Strengths: The quick-rhythm passer has a reputation for getting the ball out of his hands in a prompt manner. Garoppolo is a little streaky with his ball placement and touch, but he shows the ability to hit receivers within the strike zone when delivering the ball from a clean pocket.
Weaknesses: Although Garoppolo is known for quickly releasing the ball, on Thursday, he was hesitant and indecisive when the Packers' defense took away his first read. He repeatedly held onto the ball for extended periods, resulting in several sacks and negative plays for the Patriots' offense. New England's leaky offensive line certainly played a role in Garoppolo's struggles; still, he needs to play with better awareness within the pocket.
New York Jets: Bryce Petty, QB
Strengths: Petty is a talented passer with intriguing physical tools, but the rookie remains a work in progress as an NFL quarterback. The fourth-round draft pick is a quick-rhythm passer capable of delivering throws accurately and on time, but he is still transitioning from the spread offense he worked in at Baylor to a traditional system.
Weaknesses: Petty is an indecisive passer from the pocket. He struggled reading coverage against the Lions, and his uncertainty led to misfires or late throws. Petty's lack of awareness is problematic for an offense that's predicated on rhythm throws.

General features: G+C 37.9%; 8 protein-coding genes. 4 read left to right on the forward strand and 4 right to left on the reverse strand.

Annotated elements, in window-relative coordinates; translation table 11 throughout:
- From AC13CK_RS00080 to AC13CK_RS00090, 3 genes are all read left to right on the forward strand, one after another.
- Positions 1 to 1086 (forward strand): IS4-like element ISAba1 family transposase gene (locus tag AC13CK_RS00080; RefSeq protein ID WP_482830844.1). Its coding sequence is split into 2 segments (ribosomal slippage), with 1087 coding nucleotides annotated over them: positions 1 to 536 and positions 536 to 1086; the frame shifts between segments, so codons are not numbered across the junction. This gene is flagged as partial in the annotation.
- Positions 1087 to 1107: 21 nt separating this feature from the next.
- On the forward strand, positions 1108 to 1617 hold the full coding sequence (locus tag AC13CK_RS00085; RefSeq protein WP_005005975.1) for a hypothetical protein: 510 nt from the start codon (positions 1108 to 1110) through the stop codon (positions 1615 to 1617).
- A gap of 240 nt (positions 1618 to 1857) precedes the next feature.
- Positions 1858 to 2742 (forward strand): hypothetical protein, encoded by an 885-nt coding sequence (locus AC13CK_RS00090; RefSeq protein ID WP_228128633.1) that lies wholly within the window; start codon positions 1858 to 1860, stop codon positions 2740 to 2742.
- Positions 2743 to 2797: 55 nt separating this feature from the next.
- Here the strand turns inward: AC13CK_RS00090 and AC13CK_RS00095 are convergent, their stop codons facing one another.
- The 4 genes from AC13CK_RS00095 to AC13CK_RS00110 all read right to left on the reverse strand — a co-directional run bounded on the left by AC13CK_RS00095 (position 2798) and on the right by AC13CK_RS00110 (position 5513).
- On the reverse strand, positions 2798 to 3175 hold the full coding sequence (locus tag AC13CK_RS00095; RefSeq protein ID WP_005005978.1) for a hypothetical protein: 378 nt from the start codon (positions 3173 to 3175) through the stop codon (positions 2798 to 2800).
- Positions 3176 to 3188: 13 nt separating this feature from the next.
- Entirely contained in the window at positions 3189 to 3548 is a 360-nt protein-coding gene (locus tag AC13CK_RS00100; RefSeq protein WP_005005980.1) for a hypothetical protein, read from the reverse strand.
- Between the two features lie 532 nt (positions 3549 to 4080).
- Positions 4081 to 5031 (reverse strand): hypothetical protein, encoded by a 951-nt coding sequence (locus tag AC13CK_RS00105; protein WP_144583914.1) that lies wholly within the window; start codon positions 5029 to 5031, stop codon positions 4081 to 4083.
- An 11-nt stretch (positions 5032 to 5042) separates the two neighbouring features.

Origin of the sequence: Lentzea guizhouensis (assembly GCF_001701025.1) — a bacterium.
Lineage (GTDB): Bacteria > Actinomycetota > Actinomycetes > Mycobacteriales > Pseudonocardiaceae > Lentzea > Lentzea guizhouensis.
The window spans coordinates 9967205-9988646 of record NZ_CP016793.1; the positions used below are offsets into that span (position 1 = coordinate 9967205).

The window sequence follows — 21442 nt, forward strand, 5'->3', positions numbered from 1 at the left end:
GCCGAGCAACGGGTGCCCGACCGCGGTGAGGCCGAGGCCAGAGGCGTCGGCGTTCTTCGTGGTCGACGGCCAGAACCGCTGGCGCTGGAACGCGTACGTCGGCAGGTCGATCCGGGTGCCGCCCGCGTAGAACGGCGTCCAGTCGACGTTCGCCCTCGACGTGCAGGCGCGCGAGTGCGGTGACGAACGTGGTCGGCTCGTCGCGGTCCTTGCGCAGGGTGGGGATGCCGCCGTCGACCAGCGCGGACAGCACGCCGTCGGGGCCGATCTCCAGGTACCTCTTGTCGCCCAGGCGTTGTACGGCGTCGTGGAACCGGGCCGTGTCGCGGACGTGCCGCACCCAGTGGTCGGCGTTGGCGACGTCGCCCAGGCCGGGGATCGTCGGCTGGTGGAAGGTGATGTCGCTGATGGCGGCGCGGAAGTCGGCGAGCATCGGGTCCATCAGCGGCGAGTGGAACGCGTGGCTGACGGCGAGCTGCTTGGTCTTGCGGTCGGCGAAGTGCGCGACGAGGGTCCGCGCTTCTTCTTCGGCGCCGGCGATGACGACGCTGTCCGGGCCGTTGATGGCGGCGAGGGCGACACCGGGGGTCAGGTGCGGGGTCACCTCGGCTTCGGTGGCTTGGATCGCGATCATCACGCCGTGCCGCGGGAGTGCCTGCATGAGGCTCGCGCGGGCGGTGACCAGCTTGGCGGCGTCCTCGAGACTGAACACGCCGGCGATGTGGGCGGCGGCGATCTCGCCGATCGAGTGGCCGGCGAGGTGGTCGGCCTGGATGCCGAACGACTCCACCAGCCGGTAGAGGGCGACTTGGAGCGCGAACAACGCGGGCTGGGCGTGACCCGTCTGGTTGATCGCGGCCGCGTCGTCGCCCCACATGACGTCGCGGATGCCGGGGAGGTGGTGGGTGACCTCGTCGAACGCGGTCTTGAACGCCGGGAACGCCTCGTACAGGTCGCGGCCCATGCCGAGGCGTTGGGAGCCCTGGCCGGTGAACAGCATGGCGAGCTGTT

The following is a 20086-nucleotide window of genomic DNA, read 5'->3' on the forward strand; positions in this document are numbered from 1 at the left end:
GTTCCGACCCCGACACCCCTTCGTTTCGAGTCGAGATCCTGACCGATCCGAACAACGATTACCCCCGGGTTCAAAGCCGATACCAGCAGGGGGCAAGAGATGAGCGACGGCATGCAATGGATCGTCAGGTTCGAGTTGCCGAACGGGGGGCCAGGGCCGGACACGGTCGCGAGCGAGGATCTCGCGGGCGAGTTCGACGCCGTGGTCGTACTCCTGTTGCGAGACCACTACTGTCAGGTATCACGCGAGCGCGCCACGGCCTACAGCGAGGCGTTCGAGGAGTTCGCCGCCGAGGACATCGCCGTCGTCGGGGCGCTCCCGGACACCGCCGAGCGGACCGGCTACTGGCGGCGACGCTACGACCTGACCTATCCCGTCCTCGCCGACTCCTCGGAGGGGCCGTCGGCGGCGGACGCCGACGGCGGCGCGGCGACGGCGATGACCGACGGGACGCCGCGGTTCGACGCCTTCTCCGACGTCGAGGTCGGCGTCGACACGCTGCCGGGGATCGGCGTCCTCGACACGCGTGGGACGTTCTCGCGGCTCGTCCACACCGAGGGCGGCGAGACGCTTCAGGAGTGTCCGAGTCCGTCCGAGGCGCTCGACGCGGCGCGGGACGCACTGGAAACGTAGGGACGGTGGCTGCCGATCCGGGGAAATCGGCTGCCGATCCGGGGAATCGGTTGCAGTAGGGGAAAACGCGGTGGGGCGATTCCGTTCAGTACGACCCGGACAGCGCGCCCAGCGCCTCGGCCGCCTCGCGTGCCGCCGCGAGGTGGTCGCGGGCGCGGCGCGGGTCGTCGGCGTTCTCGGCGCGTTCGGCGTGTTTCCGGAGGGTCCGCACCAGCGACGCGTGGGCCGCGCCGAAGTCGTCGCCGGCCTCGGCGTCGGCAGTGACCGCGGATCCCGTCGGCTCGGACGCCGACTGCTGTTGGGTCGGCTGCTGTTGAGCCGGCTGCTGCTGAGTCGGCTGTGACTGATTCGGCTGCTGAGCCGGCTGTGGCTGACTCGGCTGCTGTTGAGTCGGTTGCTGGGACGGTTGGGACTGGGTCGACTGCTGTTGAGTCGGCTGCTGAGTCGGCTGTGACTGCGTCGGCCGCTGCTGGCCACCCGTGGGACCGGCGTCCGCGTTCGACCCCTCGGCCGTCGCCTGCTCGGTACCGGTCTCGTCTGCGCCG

What he needs to work on: Petty simply needs more repetitions in game action. He is a developmental project and must learn how to orchestrate an offense under duress. Petty struggled against Detroit, but the experience should help him perform better in subsequent weeks.
Baltimore Ravens: Maxx Williams, TE
Strengths: Williams is a smooth pass-catching tight end with strong hands and sneaky movement skills. The rookie not only shows a knack for finding the open windows in zones, but he's crafty enough to work away from man-to-man coverage in space. In addition, the second-round pick is a talented runner with the ball in his hands, as evidenced by his remarkable hurdle at the end of a 22-yard catch-and-run Thursday night.
Weaknesses: Despite Williams' impressive ball skills and tracking ability, he can drop an easy ball due to a concentration lapse. Although he didn't suffer a blatant drop against New Orleans, he did fail to come up with a slightly off-target throw from Matt Schaub in the end zone that would've ranked as a spectacular catch on most highlight reels. Granted, it's nitpicking to call a missed 50-50 ball a drop, but Williams has shown the potential to make those kinds of plays in key moments.
Cincinnati Bengals: Tyler Eifert, TE